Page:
On Monday, China and India announced an amicable resolution to their dispute at their shared border area with Bhutan that began on June 16.

When countries find themselves locked in a dispute, they face a choice between conflict perpetuation and conflict resolution. Too often, they choose to prolong and deepen the conflict by insisting that "we" are totally in the right and "they" are completely in the wrong. The dispute involves a matter of basic principle — sovereignty is always a favorite — over which there can be no negotiation.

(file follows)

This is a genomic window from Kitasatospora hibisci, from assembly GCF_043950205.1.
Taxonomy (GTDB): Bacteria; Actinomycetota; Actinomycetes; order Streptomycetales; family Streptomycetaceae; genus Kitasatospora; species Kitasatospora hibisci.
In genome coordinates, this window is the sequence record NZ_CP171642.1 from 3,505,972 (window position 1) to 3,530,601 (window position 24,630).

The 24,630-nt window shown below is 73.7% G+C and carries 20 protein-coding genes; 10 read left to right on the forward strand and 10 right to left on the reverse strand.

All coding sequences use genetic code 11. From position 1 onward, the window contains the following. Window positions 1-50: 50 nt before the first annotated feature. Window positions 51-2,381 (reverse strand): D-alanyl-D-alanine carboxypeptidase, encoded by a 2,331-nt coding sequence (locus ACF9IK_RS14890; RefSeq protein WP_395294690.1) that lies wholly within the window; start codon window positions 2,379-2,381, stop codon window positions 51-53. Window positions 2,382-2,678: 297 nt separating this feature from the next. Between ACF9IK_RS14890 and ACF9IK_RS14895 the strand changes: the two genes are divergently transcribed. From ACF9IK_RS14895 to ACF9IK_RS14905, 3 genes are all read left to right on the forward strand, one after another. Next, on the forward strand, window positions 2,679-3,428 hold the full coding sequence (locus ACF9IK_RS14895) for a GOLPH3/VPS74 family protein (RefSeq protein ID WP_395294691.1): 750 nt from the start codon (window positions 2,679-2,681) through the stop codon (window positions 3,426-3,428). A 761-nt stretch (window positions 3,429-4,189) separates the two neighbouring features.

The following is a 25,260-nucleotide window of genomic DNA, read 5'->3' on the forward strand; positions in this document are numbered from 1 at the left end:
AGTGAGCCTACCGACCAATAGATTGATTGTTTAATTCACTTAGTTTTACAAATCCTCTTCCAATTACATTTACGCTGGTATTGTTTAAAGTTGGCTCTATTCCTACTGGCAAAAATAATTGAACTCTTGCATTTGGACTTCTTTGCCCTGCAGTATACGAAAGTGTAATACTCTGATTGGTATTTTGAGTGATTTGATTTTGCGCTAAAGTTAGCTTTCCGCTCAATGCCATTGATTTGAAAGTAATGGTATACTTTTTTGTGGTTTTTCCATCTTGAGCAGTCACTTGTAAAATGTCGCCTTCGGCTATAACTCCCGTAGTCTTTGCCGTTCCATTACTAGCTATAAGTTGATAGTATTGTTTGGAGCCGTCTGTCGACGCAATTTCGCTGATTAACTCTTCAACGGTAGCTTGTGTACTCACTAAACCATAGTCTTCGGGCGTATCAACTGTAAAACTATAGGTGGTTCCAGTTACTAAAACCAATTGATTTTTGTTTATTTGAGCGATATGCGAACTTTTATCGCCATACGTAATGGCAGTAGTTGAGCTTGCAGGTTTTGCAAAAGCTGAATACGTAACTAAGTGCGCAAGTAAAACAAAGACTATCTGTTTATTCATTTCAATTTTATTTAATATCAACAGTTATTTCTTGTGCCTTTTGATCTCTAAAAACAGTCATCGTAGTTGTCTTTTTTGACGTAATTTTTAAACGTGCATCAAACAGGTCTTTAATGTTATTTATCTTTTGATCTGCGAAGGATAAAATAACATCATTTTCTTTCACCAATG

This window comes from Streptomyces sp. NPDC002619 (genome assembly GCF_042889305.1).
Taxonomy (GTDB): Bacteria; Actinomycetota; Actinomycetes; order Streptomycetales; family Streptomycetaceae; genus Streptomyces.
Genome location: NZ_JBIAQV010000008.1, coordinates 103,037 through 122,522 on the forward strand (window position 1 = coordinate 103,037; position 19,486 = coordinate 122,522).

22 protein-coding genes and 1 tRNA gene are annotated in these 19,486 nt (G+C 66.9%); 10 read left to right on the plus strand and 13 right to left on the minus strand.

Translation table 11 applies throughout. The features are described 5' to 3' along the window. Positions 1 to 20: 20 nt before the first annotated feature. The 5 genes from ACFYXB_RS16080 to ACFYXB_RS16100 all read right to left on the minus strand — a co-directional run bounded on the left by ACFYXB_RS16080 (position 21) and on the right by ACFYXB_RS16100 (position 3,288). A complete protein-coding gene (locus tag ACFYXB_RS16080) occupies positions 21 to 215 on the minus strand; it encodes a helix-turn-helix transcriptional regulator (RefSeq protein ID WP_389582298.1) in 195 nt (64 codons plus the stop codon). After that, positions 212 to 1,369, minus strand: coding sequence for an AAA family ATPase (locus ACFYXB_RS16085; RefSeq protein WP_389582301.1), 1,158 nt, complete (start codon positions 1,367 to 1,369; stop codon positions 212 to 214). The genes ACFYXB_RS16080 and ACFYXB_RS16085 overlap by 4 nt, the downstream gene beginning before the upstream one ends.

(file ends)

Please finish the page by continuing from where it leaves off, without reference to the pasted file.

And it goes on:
"Compromise" and "accommodation" become the diplomatic equivalent of four-letter words. Once both sides lock themselves in, resolution becomes much more difficult without serious loss of face and so the dispute becomes frozen — unless of course it escalates into outright war, in which case the battlefield can resolve the dispute at least temporarily. This is not a bad, if somewhat abstract, explanation for the frozen Kashmir dispute between India and Pakistan.